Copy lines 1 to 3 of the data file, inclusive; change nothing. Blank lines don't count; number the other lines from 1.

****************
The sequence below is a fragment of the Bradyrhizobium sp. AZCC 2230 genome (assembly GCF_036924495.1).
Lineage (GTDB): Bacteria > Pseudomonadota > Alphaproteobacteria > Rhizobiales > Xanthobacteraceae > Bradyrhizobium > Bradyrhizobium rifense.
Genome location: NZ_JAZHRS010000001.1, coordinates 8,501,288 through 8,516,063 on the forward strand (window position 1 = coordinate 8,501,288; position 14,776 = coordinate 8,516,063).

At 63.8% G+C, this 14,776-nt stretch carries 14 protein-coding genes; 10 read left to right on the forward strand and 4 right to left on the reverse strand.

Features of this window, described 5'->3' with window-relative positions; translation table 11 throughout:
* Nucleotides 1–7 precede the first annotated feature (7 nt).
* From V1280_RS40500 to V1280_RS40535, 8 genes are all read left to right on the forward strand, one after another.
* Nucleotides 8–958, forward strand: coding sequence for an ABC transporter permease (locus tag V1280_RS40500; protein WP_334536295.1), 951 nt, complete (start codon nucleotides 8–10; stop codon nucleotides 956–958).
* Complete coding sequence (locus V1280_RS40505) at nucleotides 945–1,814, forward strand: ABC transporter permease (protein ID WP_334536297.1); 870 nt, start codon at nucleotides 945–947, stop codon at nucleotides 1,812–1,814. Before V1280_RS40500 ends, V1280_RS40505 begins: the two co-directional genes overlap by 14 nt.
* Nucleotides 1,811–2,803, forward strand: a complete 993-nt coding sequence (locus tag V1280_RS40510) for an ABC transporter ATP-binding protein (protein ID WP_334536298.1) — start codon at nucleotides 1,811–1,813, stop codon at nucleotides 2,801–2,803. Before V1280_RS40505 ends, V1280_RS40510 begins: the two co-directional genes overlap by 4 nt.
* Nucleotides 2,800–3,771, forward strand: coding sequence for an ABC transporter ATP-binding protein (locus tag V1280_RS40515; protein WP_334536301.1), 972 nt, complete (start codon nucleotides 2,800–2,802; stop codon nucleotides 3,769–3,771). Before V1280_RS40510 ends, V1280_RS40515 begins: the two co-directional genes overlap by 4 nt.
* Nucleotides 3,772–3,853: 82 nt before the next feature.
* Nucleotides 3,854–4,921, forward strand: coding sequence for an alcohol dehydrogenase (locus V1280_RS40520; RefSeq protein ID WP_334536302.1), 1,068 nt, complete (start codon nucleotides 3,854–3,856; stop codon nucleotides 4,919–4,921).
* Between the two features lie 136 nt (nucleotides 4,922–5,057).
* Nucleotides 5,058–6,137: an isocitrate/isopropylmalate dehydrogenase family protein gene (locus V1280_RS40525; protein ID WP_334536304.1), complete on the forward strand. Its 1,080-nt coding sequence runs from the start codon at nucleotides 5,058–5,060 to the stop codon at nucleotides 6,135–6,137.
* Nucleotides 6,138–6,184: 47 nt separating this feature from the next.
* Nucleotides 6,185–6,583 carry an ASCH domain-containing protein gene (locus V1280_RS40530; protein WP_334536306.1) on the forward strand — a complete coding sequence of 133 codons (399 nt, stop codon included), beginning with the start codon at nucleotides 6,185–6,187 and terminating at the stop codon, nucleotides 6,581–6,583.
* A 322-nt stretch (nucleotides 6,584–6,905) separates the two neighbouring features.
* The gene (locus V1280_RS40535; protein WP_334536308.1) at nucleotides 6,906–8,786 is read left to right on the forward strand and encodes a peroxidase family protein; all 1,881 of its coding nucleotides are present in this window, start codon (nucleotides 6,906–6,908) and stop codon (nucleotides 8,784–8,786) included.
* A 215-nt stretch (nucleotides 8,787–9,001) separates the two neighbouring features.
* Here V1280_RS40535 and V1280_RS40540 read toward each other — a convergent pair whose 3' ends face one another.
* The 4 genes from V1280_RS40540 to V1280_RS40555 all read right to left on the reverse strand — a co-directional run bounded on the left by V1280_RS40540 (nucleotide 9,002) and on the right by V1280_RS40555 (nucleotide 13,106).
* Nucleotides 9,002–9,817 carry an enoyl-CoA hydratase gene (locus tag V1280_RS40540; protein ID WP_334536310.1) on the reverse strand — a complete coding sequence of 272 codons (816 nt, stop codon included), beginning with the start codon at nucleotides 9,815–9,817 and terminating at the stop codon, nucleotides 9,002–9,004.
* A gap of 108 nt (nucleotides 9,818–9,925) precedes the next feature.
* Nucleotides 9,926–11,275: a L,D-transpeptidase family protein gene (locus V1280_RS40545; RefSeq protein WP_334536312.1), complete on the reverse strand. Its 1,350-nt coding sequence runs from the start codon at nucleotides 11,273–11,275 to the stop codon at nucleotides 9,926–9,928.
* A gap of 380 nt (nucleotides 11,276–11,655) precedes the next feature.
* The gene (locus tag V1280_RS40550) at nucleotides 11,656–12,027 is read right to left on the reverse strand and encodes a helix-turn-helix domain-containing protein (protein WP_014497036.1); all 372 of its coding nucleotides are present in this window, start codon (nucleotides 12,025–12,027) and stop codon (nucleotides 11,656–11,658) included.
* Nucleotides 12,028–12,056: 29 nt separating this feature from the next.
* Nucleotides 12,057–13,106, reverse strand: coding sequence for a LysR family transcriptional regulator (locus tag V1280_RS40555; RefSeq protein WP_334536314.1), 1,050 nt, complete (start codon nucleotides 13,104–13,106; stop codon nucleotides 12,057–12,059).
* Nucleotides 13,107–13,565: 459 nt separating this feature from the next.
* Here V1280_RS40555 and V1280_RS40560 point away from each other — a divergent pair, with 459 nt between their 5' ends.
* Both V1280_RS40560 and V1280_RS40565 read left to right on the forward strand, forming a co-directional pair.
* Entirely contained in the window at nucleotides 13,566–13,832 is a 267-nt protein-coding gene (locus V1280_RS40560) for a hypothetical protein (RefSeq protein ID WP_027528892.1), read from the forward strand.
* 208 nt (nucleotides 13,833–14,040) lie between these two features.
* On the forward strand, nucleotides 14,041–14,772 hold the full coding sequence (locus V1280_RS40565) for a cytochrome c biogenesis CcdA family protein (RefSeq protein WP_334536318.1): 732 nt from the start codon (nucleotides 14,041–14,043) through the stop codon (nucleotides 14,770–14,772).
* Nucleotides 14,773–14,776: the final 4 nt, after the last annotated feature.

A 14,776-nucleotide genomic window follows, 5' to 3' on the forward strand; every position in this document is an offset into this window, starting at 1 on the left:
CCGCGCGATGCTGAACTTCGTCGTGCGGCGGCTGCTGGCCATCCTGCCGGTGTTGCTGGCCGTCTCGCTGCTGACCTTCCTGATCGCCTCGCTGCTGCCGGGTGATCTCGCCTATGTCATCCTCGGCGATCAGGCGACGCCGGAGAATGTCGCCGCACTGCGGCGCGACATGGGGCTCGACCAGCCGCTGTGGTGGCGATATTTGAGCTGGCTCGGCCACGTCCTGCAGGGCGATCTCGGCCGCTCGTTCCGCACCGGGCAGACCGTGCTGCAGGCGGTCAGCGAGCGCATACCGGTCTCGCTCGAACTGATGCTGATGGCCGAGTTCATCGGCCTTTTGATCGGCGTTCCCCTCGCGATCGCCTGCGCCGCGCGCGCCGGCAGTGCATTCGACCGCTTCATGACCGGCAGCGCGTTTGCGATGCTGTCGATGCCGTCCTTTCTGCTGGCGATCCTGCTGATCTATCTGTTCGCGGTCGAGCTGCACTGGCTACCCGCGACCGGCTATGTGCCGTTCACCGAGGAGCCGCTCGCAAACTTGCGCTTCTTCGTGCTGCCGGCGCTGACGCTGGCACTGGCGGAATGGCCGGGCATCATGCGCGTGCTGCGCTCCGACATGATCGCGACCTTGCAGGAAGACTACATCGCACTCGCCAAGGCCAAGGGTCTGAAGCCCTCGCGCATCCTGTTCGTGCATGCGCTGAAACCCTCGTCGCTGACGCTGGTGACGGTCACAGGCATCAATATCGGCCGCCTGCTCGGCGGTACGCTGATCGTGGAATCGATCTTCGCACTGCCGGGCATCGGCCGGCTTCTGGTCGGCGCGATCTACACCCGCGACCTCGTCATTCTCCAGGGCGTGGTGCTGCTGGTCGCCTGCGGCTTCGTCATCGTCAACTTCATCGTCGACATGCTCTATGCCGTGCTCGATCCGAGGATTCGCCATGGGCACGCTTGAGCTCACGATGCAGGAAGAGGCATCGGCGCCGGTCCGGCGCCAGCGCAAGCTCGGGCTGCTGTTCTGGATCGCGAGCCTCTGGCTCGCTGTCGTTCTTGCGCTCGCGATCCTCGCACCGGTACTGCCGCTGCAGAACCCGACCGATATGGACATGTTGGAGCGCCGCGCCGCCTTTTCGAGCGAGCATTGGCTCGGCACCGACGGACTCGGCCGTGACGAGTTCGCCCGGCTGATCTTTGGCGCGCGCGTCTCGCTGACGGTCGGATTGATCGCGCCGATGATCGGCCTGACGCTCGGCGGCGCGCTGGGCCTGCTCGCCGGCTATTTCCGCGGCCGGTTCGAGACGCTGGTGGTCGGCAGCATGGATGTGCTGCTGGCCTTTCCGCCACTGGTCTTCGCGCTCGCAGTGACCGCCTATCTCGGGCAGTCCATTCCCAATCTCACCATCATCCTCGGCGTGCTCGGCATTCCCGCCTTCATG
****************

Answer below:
The sequence below is a fragment of the Bradyrhizobium sp. AZCC 2230 genome (assembly GCF_036924495.1).
Lineage (GTDB): Bacteria > Pseudomonadota > Alphaproteobacteria > Rhizobiales > Xanthobacteraceae > Bradyrhizobium > Bradyrhizobium rifense.
Genome location: NZ_JAZHRS010000001.1, coordinates 8,501,288 through 8,516,063 on the forward strand (window position 1 = coordinate 8,501,288; position 14,776 = coordinate 8,516,063).